## Cost of Goods Sold

### Learning Outcomes

• Create cost statements for a manufacturing company

When manufactured items are sold, their costs are removed from the Finished Goods inventory account and transferred to the Cost of Goods Sold expense account on the income statement. Cost of Goods Sold represents the amount a company paid for the manufactured items that it sold. Cost of Goods Sold is matched with Sales on the first two rows of the income statement. The difference between Sales and Cost of Goods Sold is gross profit, which is the amount of markup on the manufactured goods.

If our product costs us $395 to manufacture, and we sell it for$555, we are making a gross profit of $160 per unit. That is our markup, and it goes to cover period costs, such as selling and general and administrative expenses, including taxes. Anything left over is profit. The Cost of Goods Sold amount on the income statement is determined by considering the changes in the three inventory account balances during the period. The elements of its calculation contain important information for managers, but they are too detailed and lengthy to present directly on the income statement. Therefore, a separate statement of cost of goods sold is prepared to show the details of the calculations. The final cost of goods sold amount from the statement of cost of goods sold is what appears on the income statement. Let’s review the schedule of cost of goods manufactured: ABC Manufacturing Company Schedule of Cost of Goods Manufactured Month Ended July 31, 2021 Description Amount Total Beginning Work-in-Process Inventory$ 66,000
Direct Materials Used:
Beginning Direct Materials $12,000 Purchases of Direct Materials (including Freight In) 160,000 Direct Materials Available for Use Single Line172,000 Ending Direct Materials (5,000) Direct Materials Used Single Line167,000 Direct Labor 88,000 Manufacturing Overhead 90,000 Total Manufacturing Costs Incurred during the Year Single Line 345,000 Total Manufacturing Costs to Account For Single Line411,000 Ending Work-in-Process Inventory (16,000) Cost of Goods Manufactured Single Line$395,000Double line

Our beginning dollar amount for finished goods inventory is based on last month’s ending inventory. Let’s say that last month, our unit cost was $400 and we had 60 units on hand. The total cost of inventory on June 30 at midnight was$24,000 (400 * 60).

Therefore, the total cost of finished goods inventory at the start of business on July 1 was $24,000. If our unit cost was$395 for the month of July, and at the close of business on July 31 we count 90 units on hand, then our July 31 ending inventory at cost is $35,550 (395 * 90). Using this formula— Costs of Goods Sold = Beginning Finished Goods Inventory + Cost of Goods Manufactured – Ending Finished Goods Inventory We calculate cost of goods sold as follows: ABC Manufacturing Company Schedule of Cost of Goods Sold Month Ended July 31, 2021 Description Blank Column Blank Column Total Beginning Finished Goods Inventory$ 24,000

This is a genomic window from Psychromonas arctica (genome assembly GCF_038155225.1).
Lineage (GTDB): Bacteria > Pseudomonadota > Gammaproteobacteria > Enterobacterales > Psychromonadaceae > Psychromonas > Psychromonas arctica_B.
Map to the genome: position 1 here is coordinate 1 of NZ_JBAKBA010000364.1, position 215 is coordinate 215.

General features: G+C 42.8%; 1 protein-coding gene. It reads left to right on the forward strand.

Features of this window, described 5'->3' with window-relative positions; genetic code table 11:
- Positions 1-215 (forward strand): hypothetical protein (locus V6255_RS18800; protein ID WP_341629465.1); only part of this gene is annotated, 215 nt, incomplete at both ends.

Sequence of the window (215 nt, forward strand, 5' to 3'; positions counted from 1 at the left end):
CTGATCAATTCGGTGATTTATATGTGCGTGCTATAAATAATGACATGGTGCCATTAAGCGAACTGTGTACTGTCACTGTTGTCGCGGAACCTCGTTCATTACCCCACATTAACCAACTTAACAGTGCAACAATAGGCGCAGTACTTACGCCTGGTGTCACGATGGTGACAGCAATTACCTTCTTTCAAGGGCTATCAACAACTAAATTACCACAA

Cost of Goods Manufactured 395,000
Cost of Goods Available for Sale Single Line419,000
Ending Finished Goods Inventory (35,550)
Cost of Goods Sold Single Line$383,450Double line To make the manufacturer’s income statement more understandable to readers of the financial statements, financial accountants do not show all of the details that appear in the Cost of Goods Manufactured statement. We are assuming in this case that we sold all 60 of the units we had on hand at the beginning of the month (called the FIFO assumption — First-in, First-out). Let’s reconcile our calculation just to make sure we got it right. If we started with 60 units, completed 1,000, and then had 90 left, we must have sold 970. Description Blank Column Total Beginning Finished Goods Inventory 60 Goods Manufactured 1,000 Goods Available for Sale Single Line1,060 Ending Finished Goods Inventory (90) Goods Sold Single Line970Double line Of those 970 units we sold, 60 were on hand at the beginning of the month at a cost of$400 each, and the other 910 were from July production at $395 per unit. Description Blank Column Units of Inventory Price Per Unit Total Beginning inventory sold 60$ 400 $24,000 July inventory sold 910$ 395 359,450
Single Line970Double line Single Line\$ 383,450Double line

Let’s take a look at how this might look on the financial statements for our company.

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For now, it’s enough to understand that managerial accountants track production costs and transfer those costs from account to account based on each stage of completion. This information is critical to managers in manufacturing companies who make purchasing decisions, determine selling prices, prepare sales budgets, and schedule production. We’ll address the question of exactly HOW costs are assigned to each product during the manufacturing process in later modules on process and job costing, but first, check your understanding of the flow of costs.